Il-15/il-15rα signalling and synaptic transmission: a crosstalk between the immune and the nervous system? (English)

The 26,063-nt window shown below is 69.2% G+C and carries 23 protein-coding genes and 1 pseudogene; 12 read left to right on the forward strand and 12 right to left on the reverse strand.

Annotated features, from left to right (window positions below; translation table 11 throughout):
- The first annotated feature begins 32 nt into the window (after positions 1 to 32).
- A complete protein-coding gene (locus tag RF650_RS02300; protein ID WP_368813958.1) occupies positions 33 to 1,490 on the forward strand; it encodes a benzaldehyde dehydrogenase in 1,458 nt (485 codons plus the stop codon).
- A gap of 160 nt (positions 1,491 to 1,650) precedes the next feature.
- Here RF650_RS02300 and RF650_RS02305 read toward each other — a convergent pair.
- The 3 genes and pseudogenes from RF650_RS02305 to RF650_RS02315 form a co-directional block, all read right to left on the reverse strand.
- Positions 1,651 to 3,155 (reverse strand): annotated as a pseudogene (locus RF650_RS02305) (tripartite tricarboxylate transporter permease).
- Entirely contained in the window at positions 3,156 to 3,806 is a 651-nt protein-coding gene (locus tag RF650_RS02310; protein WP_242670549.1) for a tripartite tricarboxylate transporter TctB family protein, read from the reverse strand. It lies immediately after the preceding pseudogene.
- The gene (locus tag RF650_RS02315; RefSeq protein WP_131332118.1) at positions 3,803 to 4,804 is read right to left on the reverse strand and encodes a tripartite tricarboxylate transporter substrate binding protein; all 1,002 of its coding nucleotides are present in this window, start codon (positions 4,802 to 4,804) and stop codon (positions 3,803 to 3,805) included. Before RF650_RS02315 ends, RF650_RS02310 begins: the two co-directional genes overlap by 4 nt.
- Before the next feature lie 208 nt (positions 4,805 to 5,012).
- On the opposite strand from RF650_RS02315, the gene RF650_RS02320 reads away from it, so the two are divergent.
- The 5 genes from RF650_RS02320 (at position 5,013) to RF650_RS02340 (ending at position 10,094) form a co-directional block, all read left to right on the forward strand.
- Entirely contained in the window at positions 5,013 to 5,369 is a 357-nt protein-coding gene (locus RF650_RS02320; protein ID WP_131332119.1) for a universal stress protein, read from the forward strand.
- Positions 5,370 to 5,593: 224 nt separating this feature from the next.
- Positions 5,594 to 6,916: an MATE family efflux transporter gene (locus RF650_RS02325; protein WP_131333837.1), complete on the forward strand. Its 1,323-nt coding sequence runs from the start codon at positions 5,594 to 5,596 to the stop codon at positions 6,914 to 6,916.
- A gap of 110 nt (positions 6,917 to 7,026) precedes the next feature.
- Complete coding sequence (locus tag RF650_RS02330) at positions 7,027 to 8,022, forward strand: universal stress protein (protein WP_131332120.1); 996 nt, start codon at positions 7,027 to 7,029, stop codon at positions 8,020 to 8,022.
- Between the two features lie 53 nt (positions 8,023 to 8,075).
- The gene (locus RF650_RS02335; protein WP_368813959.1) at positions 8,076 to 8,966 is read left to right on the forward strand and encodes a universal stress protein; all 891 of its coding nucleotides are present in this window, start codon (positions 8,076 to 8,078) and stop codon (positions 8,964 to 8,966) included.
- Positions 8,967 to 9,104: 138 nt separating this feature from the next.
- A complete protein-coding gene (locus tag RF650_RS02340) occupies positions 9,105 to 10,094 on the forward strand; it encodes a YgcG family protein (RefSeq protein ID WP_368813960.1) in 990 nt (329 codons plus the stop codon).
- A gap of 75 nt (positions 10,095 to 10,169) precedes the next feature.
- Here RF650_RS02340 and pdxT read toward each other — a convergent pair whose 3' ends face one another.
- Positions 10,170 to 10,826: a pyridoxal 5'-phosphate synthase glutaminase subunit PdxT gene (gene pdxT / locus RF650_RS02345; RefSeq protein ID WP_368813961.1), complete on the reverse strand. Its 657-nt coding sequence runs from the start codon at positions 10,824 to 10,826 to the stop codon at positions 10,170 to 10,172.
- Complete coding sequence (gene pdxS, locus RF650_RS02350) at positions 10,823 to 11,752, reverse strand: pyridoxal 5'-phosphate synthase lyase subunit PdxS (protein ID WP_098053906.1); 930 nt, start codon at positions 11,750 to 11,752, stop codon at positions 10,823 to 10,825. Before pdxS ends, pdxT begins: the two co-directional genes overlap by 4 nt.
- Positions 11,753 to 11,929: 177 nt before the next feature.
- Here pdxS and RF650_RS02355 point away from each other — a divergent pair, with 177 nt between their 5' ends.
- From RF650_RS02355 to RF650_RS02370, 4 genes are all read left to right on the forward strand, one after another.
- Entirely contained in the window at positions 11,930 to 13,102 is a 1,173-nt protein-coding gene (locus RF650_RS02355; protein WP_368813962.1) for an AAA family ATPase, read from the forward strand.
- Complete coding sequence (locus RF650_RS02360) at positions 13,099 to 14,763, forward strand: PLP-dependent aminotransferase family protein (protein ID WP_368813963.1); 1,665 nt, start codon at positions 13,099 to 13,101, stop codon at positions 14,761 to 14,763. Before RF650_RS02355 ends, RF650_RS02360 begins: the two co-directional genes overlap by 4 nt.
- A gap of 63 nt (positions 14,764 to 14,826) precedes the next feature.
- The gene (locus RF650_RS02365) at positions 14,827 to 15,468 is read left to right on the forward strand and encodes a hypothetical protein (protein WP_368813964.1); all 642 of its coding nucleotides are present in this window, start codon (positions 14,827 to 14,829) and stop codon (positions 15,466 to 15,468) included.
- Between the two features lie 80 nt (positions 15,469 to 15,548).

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Immune and nervous system have been traditionally considered separately, but from ‘90s many studies had unraveled the deep interconnection and interdependence between these two systems, enough to coin the term “neuroimmune system” to define this relationship. While it was well known that central nervous system (CNS) actively communicates with the immune system to control immune responses both centrally and peripherally, the opposite action was just recently discovered. Related to the role of immune system in defending and react, the interactions between immune system and CNS have been classically studied in contexts of neuroinflammation such as trauma, injury and disease [1] [2]. Recent evidences about the neuroinflammatory process in non-pathological conditions and the discovery of the important involvement of adaptive immune system in healthy brain development and activity [3], have opened many questions about physiological neuroimmune cross-talk. In this view, the cytokine network, well known to operate in a bidirectional way affecting both immune and nervous system, has a pivotal role in neuroimmune cross-talk [4]. Traditionally seen as immunomodulators, in the last years has been evident that cytokines are also potent neuromodulators [5]. In the complex cytokine system, interleukin 15 (IL-15) is considered a bridge between adaptive and innate immune system and it is one of the first upregulated cytokines in neuroinflammation [6]. It has many bioregulatory roles which range from those of modulator of selected adaptive immune responses [7] [8] and central player in the development and homeostasis of several immunocyte populations [9] to those of a potent, general inhibitor of apoptosis in multiple systems [9]. Interestingly, has been shown that IL-15 and IL-15Rα deletions affect memory and neurotransmitters concentration suggesting a major role of this signalling in cerebral functions which cannot be compensated during the development [10] [11] [12]. IL-15Rα KO mice, in particular, show decreased retention of spatial memory and contextual fear, both related to hippocampus-dependent memory, and alteration in GABA concentration. Their hippocampal ultrastructure is, however, well preserved, suggesting that the modulatory changes may involve neural plasticity even if the exact role of IL15 in modulating neurotransmission has not been investigated so far. The understandings about the mechanism by which IL-15/IL-15Rα system affect the synaptic transmission may be useful to get insight into the mechanisms of cross talk between the immune and the nervous system and eventually to develop strategies to treat pathologies whose symptoms are memory impairments and neuroinflammation.